I am writing in response to the opinion piece by Gloria Feldt that ran in the Aug. 8 Maine Sunday Telegram (“‘Friday Night Lights’ shows its mettle by telling honest abortion story”).

Feldt attempts to wax sentimentally about a television show and its “honest” portrayal of a girl choosing abortion. Apparently, any other choice would have been induced by the “emerging political right” or by “stereotypes.”

Right. The Ellen Page character in “Juno” went to a “dismal” abortion clinic and “predictably bolts.” The woman in “Knocked Up” chose to keep the baby conceived with a “mediocre man.” Oh the horror. Oh the inconvenience.

So, as I read the last paragraph, it became clear that Feldt was no less polarized and relied on stereotypes no less than the fictional situations she chose to illustrate her point. I am guessing that, if Becky had chosen to have the baby and Juno had chosen an abortion, she might have been celebrating a different story.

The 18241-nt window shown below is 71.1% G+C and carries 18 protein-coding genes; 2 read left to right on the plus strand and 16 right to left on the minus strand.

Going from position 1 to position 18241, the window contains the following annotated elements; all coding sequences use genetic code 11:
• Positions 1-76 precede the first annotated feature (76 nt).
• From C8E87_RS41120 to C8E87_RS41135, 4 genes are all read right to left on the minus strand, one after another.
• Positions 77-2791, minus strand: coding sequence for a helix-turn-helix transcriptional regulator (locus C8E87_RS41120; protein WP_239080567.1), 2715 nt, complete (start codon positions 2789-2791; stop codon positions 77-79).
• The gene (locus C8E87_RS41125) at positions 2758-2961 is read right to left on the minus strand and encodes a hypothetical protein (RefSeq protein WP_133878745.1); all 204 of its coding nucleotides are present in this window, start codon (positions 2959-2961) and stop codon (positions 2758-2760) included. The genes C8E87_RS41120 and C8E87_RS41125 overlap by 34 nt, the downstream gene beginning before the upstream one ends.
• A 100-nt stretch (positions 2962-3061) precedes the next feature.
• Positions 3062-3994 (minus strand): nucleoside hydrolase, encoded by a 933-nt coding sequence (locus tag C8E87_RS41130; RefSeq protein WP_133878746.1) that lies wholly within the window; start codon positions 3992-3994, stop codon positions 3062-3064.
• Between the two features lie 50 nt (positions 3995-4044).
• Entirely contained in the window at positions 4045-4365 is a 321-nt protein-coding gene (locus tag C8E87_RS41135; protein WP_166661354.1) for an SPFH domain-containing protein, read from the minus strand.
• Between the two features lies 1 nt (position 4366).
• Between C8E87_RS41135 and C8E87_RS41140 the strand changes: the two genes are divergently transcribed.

Juno struggled with her choice. And she opted for a direction displeasing to Feldt. So she is condemned and the evil “right” is blamed.

I am a Democrat. I am against abortion. I think it’s an awful, awful thing to do to emerging life. As a psychologist, I am also aware of the enduring pain suffered by many women (and the men involved) who regret their choice to abort.

Ms. Feldt only applauds this television show because of the choice she made herself, not the struggle the character went through.

There will be no meaningful debate until abortion advocates begin to validate that this is, in fact, not only a difficult choice but a barbaric act in itself.

Wouldn’t it be nice for Ms. Feldt and others to begin efforts to decrease unwanted pregnancies and improve the pathways towards adoption, instead of advocating for the selfish act of abortion for sheer convenience.